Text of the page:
But, as restaurants closed and distribution was disrupted, farmers could neither sell nor store their crops.
In normal times, however, most food waste is generated from households. The U.S. Department of Agriculture estimates that consumers might throw away 30 to 40 percent of the food they buy. So says an article by Rachael Jackson for the Washington Post. It was also published Sept. 2, 2020, in The Atlanta Journal Constitution.
But, as the article says, the pandemic is causing us to change our cooking habits.
“Perhaps, hesitant to risk virus exposure at the store, you have improvised more meals from whatever the fridge offered,” Jackson writes. “Or, (you) started doing inventories of your pantry and shopping with targeted lists. And, amid tightening finances, you may have eaten something past its ‘best by date, or frozen vegetables before they turned to mush,” she continues.
If enough of those habits stay with you, we may cut into the amount of food we waste, the article says.
So, the pandemic has us doing things differently. In addition to wasting less food, we are saving more money. Those two behaviors blend together well.
Therefore, we would like those behaviors to continue, wouldn’t we?
Staying at home has given us time to think. Among the thoughts undoubtedly is how best to improve our lives even when the pandemic goes away – which probably won’t be anytime soon.
Staying home gives us time to take stock of what was good about our lives, and what was not so good. Even if we are able to go back to the old way, do we really want to?
Was the job that perhaps the pandemic took away worth getting back? If so, will it come back? If not, what to do next?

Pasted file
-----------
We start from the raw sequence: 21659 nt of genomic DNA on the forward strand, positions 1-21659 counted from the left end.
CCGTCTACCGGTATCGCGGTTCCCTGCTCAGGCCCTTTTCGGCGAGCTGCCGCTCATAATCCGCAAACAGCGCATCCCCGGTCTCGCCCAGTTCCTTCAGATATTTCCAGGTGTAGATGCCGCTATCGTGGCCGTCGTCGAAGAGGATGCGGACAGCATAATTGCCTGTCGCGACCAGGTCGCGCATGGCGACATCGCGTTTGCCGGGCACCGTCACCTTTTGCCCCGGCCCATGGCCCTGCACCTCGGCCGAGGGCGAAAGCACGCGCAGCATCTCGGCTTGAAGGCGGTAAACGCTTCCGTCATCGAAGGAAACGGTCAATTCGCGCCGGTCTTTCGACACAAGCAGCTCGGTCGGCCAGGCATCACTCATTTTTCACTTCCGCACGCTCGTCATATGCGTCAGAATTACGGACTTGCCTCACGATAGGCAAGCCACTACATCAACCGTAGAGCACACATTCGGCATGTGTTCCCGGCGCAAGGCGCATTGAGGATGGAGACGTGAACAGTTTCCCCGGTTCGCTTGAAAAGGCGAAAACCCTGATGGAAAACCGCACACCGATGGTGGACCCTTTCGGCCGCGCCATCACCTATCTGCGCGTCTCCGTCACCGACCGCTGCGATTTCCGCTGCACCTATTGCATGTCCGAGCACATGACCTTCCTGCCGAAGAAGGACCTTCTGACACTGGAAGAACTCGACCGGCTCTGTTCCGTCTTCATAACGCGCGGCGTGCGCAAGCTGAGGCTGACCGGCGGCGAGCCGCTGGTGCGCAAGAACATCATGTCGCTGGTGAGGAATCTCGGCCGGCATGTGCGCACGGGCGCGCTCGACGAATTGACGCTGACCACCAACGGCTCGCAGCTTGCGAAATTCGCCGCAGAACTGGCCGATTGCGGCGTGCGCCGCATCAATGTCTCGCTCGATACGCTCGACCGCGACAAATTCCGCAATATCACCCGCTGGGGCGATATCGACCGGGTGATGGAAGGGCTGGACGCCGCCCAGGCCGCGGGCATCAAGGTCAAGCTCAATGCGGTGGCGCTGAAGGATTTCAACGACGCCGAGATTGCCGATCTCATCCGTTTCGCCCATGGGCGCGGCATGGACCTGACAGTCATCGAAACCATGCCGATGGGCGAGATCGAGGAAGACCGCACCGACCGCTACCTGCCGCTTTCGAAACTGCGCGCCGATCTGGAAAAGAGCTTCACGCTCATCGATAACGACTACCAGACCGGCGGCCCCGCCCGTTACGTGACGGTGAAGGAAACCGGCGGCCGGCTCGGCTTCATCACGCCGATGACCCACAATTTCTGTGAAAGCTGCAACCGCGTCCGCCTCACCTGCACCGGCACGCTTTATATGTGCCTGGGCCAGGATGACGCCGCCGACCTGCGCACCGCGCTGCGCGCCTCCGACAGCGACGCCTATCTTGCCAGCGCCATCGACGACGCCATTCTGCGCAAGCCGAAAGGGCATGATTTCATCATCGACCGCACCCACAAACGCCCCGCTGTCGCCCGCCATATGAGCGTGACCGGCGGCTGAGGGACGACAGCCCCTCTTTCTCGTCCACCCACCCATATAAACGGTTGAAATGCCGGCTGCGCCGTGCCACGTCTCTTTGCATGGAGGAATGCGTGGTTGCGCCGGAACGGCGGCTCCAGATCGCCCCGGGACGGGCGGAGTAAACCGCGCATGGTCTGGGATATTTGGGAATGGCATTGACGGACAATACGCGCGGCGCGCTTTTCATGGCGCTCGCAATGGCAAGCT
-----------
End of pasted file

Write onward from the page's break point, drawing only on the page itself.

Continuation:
Fortunately, there are many programs out there that enable a person to earn an income without the benefit, or headaches, of a W-2 job. And, technology allows many of these programs to be done from home, should another pandemic – or other disaster – return.
Anyone, regardless of education, background or experience can do these things. You just have to be coachable, and, more importantly, open to checking them out in the first place.
If you are, and want to learn about one of the best such programs, message me.
Meanwhile, as you continue to contemplate your life, don’t just look at the bad things the pandemic has wrought. Look at the good things you have done to live with, and through, it.
A successful vaccine may be the only solution to this crisis. Hopefully, one will be found as soon as it is scientifically possible. Let’s hope we don’t offer a vaccine before it is thoroughly tested.
The lessons from Jackson’s article are many. Buy only what you will eat within the time it is edible. Congruently, eat what you buy within that time.
If you have to throw food away, think before you throw. Think of your friends who may have lost their jobs and are struggling to eat. Think of how else you might use that food.
It may mean more trips to the store. If the pandemic is still on, don’t forget to mask up.
Often, things happen for a reason, though we may not know the reason immediately. The pandemic has taught us some better habits. Let us continue them.


#coronavirus #COVID19 #FlattenTheCurve #LaborDay #EssentialWorkers
“The metro (Atlanta) area alone has about 300,000 workers in retail and sales jobs, 250,000 people doing food-related work, 16,000 police officers and 8,000 emergency medical technicians and dispatchers,” according to the Bureau of Labor Statistics.
And, we take them for granted.
That was the main point in the Labor Day article by Michael E. Kanell, business and economics reporter for The Atlanta Journal-Constitution. It was published Sept. 7, 2020.
“They have no choice. If your employer says, ‘Go back to work,’ you have to do it,” the article quotes Andrew Stettner, senior fellow at The Century Foundation, who has studied the labor market.
During the beginning of the pandemic, some of these workers were getting hazard pay. Much of that has ended, the article says.